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Varsity Medical Ethics Debate 2019: is authoritarian government the route to good health outcomes?
  1. Azmaeen Zarif1,2,
  2. Rhea Mittal1,3,
  3. Ben Popham1,4,
  4. Imogen C Vorley5,6,
  5. Jessy Jindal5,6,
  6. Emily C Morris5,6
  1. 1University of Cambridge School of Clinical Medicine, Cambridge, UK
  2. 2University of Cambridge Gonville and Caius College, Cambridge, UK
  3. 3University of Cambridge Peterhouse College, Cambridge, UK
  4. 4University of Cambridge Robinson College, Cambridge, UK
  5. 5Oxford University Medical School, Oxford, UK
  6. 6University of Oxford Green Templeton College, Oxford, UK
  1. Correspondence to Azmaeen Zarif, University of Cambridge School of Clinical Medicine, Cambridge CB2 0SP, UK; az397{at}cam.ac.uk

Abstract

Authoritarian governments are characterised by political systems with concentrated and centralised power. Healthcare is a critical component of any state. Given the powers of an authoritarian regime, we consider the opportunities they possess to derive good health outcomes. The 2019 Varsity Medical Ethics Debate convened on the motion: ‘This house believes authoritarian government is the route to good health outcomes’ with Oxford as the Proposition and Cambridge as the Opposition. This article summarises and extends key arguments made during the 11th annual debate between medical students from the Universities of Oxford and Cambridge. By contrasting the principles underlying authoritarianism and democracy, it enables a discussion into how they translate into healthcare provision and the outcomes derived. Based on the foundation of said principles, an exploration of select cases represents examples of applications and the results. We analyse the past, present and future implications on the basis of fundamental patient-centred care.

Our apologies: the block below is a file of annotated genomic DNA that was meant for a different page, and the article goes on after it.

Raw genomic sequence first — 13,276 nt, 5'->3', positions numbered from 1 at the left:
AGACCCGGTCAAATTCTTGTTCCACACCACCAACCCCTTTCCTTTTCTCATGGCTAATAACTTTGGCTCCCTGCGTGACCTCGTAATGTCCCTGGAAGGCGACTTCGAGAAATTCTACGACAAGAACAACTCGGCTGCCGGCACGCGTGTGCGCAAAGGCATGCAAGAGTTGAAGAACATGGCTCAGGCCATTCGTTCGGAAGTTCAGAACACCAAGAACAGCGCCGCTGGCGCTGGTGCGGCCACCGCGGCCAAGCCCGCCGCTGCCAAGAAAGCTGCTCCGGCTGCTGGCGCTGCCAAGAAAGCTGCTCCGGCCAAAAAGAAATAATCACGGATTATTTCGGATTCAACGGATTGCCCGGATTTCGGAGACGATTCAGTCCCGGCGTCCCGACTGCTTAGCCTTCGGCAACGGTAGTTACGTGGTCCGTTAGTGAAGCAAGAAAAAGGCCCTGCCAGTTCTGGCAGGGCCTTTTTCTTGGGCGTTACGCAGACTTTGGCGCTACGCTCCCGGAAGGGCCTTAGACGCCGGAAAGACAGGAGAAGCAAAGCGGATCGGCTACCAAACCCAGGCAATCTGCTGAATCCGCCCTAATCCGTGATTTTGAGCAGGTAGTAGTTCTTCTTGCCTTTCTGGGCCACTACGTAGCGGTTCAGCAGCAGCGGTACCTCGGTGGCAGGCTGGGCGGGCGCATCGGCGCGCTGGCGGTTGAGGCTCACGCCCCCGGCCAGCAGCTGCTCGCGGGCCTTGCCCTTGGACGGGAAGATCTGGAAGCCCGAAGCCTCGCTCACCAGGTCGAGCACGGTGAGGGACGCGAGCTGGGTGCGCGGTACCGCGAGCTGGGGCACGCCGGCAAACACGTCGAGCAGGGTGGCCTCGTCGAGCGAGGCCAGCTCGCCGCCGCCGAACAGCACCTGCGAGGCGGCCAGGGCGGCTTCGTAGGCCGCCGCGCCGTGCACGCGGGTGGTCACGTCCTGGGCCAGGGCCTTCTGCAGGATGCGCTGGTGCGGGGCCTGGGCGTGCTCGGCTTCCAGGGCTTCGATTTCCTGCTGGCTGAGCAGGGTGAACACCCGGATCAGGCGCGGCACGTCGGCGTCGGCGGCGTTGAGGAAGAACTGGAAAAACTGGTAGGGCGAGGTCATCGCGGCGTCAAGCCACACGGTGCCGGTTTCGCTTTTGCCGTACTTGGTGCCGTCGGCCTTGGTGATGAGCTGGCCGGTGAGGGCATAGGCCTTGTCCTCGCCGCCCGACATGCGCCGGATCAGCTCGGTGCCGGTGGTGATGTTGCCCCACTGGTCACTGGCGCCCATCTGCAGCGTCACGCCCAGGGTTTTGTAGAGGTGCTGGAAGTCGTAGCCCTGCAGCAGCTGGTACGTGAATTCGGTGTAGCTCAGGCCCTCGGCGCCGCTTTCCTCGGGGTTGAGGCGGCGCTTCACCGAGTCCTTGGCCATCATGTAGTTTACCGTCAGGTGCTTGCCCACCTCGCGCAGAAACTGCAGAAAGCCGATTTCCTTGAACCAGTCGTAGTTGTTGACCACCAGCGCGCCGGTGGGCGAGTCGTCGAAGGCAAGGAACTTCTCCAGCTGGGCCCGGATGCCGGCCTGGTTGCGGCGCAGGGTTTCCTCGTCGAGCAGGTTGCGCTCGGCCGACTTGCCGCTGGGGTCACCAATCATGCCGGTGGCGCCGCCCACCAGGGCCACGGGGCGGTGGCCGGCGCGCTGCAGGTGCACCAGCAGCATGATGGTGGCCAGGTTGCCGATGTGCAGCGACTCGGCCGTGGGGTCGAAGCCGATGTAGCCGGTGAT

• quality of health care
  • politics
  • morals
  • public policy

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Footnotes

  • Contributors AZ planned and wrote the manuscript, which was based on arguments generated in discussion between AZ, RM, BP, ICV, JJ and ECM. All authors reviewed the manuscript and approved the final draft. AZ is the guarantor of this work.

  • Funding The authors have not declared a specific grant for this research from any funding agency in the public, commercial or not-for-profit sectors.

  • Competing interests None declared.

  • Provenance and peer review Not commissioned; externally peer reviewed.

  • Author note The inaugural Varsity Medical Ethics Debate in 2008 continued the centuries-old rivalry between the Universities of Oxford and Cambridge and has run since then as an annual event hosted alternately at the respective Unions. This year The Cambridge Union played host to the 11th annual debate, with an audience of medical students, doctors, and academics in attendance. After very persuasive arguments from both sides, the judges awarded victory to the Cambridge team (Opposition) this year, who focused on the human cost of authoritarianism and the implications on health outcomes as a result. Both sides enjoyed a wide-ranging and thorough discussion of a very interesting motion.

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